Other Grief-Related Certifications and Credentials

While only licensed mental health professionals can work as professional counselors, many other occupations involve supporting people who are bereaved. For example, funeral directors, clergy, hospice caseworkers, social workers, and others are often involved in providing support to people who are bereaved. They need to know how to support people who are grieving, which means that they need grief counseling skills and training even though they're not professional grief counselors. Educational opportunities include:

  • The AAGC grief counseling certifications discussed above are open to people in occupations like these.
  • AAGC also offers support-focused (as opposed to counseling) certifications related to pet loss and general grief support.
  • The Association for Death Education and Counseling (ADEC) offers a thanatology certification for those who work with any aspect of death, dying, or bereavement.
  • The Center for Loss and Life Transition offers a 150-hour death and grief studies certification program intended for caregivers.

These are just a few of the many options to consider. Explore a selection of online courses in grief support or reach out to the continuing education division of a local college, university, or community college to see what options they may have available.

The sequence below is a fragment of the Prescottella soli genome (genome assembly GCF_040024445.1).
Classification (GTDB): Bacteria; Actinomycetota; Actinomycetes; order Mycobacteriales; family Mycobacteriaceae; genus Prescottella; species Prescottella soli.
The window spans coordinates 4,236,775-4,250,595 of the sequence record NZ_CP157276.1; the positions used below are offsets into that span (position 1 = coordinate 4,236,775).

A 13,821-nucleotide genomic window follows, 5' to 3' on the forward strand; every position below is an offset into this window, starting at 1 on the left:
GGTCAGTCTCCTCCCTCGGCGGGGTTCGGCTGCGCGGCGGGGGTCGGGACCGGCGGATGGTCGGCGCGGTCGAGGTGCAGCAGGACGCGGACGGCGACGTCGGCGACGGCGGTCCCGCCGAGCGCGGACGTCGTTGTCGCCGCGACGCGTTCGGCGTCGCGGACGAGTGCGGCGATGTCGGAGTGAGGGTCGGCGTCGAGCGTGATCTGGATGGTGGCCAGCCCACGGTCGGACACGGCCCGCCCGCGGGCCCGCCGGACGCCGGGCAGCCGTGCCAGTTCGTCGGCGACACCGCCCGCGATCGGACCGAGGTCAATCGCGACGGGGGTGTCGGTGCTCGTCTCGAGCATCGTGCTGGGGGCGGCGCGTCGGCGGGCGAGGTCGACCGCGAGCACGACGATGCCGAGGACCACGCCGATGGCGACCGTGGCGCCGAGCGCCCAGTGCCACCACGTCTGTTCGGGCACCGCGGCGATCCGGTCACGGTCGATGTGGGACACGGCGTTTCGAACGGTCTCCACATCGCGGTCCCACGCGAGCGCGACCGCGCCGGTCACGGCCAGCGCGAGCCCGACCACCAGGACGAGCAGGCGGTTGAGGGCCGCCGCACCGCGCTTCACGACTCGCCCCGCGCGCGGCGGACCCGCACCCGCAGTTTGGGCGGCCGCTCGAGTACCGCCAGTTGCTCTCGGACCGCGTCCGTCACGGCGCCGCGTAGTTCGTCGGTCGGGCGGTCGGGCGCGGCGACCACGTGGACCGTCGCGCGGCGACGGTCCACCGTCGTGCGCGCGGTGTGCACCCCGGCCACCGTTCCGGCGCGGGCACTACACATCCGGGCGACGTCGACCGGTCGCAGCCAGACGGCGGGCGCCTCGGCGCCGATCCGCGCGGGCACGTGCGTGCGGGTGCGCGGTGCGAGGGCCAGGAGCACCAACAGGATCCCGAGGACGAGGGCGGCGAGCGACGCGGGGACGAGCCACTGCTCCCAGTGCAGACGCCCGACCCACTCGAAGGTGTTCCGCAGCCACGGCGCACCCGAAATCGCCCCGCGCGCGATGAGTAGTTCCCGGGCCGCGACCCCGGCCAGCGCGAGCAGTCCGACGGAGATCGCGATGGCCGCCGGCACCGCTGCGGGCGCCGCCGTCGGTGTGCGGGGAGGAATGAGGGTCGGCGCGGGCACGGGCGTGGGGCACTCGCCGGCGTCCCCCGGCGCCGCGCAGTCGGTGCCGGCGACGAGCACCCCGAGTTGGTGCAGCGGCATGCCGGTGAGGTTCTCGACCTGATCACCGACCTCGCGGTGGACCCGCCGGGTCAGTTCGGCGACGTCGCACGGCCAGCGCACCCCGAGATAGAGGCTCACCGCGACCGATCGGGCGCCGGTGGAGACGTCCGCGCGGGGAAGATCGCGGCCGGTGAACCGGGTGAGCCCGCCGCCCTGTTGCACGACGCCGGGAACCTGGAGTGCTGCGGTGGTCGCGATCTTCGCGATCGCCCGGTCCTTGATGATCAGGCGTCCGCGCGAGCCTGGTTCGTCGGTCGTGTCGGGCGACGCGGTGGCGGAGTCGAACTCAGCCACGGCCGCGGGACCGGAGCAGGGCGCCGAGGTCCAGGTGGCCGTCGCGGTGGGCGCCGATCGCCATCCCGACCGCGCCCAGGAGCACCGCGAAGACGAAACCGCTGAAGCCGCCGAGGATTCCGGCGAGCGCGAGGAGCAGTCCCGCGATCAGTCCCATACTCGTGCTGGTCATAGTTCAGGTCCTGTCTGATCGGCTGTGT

Pursuing a Career as a Bereavement Counselor

Working as a grief counselor is a noble endeavor. Most professional counselors provide a full scope of counseling services, which includes (but is not limited to) grief counseling. If you're truly called to work with bereaved individuals, you may want to specialize in grief counseling. There are bereavement-focused job opportunities for professional counselors to work with hospice providers, hospitals, mental health service providers, and other agencies. Whether you pursue this path or incorporate grief counseling into your full-service counseling practice, the work you do will help people navigate extraordinarily painful and difficult circumstances.